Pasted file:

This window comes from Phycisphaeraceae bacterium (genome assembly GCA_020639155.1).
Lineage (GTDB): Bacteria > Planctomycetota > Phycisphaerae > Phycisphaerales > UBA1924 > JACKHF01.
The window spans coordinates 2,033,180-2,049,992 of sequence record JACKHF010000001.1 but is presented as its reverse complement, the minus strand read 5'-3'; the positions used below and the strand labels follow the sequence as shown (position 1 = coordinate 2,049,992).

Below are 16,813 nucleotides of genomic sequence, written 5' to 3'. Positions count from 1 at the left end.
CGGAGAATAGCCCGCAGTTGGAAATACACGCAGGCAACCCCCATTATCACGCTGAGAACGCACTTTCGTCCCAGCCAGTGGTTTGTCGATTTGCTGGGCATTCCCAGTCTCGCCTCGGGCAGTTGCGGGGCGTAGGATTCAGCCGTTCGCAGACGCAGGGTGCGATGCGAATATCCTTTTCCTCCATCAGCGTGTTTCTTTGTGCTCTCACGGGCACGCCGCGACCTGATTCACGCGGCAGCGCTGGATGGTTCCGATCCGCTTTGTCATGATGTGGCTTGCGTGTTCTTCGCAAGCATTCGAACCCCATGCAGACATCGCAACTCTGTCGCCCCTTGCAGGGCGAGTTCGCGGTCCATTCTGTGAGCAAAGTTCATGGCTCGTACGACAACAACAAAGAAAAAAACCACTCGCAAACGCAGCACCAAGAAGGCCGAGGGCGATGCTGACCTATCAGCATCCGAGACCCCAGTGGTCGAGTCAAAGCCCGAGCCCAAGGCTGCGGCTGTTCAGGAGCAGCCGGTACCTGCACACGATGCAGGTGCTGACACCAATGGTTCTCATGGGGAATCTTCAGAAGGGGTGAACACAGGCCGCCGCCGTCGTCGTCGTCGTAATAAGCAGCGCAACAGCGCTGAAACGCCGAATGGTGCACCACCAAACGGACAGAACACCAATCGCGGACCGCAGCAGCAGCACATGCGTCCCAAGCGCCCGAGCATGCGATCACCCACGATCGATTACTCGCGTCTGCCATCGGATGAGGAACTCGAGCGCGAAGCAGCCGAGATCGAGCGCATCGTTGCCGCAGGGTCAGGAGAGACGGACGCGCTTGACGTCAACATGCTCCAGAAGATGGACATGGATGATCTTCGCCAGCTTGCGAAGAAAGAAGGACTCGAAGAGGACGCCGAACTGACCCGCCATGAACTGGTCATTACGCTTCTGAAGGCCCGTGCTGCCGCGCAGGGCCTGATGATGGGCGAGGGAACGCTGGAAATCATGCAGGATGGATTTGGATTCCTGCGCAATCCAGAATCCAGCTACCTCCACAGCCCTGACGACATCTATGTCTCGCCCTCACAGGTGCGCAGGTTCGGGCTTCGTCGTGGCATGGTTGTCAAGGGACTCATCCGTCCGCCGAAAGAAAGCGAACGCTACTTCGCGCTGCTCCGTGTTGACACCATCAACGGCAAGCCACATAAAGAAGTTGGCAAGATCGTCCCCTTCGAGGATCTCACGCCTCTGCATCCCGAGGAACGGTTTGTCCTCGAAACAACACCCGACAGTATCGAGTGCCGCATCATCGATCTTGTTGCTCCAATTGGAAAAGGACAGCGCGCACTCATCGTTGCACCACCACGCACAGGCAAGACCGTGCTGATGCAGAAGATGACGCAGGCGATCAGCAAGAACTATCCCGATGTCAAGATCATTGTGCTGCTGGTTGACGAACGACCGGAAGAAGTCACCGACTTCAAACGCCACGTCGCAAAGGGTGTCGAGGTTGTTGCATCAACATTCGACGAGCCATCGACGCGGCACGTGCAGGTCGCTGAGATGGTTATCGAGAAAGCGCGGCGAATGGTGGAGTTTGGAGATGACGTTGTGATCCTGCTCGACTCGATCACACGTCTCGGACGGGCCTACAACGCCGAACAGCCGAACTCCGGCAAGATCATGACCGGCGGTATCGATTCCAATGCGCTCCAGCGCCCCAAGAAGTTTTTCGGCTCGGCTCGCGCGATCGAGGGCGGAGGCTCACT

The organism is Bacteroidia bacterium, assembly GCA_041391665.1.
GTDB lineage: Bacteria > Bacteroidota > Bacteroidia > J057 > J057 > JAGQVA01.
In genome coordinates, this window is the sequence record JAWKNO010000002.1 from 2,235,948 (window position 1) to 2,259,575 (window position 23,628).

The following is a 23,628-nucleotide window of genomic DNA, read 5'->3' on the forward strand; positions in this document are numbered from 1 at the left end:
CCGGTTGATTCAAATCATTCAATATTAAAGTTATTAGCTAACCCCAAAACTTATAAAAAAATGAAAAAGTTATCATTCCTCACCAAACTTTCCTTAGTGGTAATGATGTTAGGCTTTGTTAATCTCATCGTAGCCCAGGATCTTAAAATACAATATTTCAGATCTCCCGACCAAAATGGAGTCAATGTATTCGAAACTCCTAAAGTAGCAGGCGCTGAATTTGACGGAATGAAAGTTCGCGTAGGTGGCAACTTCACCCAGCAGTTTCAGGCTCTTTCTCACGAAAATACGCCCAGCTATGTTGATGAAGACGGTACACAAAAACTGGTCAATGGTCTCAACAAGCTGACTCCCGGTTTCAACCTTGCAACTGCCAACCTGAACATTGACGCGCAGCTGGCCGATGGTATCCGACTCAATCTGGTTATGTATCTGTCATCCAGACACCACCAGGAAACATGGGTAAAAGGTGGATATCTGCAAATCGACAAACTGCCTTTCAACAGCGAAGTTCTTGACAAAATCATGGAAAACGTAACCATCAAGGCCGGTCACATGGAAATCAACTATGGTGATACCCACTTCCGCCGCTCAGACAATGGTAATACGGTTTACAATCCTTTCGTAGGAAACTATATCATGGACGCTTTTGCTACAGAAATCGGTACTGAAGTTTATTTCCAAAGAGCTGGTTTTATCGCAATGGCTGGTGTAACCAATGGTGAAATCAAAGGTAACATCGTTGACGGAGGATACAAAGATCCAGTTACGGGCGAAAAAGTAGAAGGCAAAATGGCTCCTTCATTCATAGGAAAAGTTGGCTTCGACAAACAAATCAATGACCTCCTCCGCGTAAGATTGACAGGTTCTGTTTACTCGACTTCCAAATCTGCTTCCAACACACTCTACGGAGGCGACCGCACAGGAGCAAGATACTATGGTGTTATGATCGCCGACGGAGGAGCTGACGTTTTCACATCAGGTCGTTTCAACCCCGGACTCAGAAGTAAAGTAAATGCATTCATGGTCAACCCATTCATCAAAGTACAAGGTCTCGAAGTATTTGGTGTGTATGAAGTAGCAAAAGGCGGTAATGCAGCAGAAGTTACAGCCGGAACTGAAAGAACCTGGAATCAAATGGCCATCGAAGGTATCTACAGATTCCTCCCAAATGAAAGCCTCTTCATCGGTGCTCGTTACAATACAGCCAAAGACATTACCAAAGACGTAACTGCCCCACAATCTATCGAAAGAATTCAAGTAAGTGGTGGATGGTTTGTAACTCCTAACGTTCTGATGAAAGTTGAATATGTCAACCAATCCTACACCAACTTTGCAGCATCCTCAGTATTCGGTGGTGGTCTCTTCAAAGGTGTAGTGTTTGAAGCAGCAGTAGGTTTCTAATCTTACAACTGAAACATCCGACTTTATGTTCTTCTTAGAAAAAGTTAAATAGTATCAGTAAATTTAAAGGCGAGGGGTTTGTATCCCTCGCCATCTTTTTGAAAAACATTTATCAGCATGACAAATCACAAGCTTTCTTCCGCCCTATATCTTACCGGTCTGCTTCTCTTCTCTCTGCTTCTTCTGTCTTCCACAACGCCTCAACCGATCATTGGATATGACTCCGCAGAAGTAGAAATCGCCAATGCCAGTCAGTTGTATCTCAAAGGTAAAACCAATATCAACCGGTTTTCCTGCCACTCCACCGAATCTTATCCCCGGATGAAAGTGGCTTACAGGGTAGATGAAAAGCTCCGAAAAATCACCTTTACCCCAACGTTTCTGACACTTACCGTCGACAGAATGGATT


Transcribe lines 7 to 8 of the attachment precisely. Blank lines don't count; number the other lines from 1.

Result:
GTDB lineage: Bacteria > Bacteroidota > Bacteroidia > J057 > J057 > JAGQVA01.
In genome coordinates, this window is the sequence record JAWKNO010000002.1 from 2,235,948 (window position 1) to 2,259,575 (window position 23,628).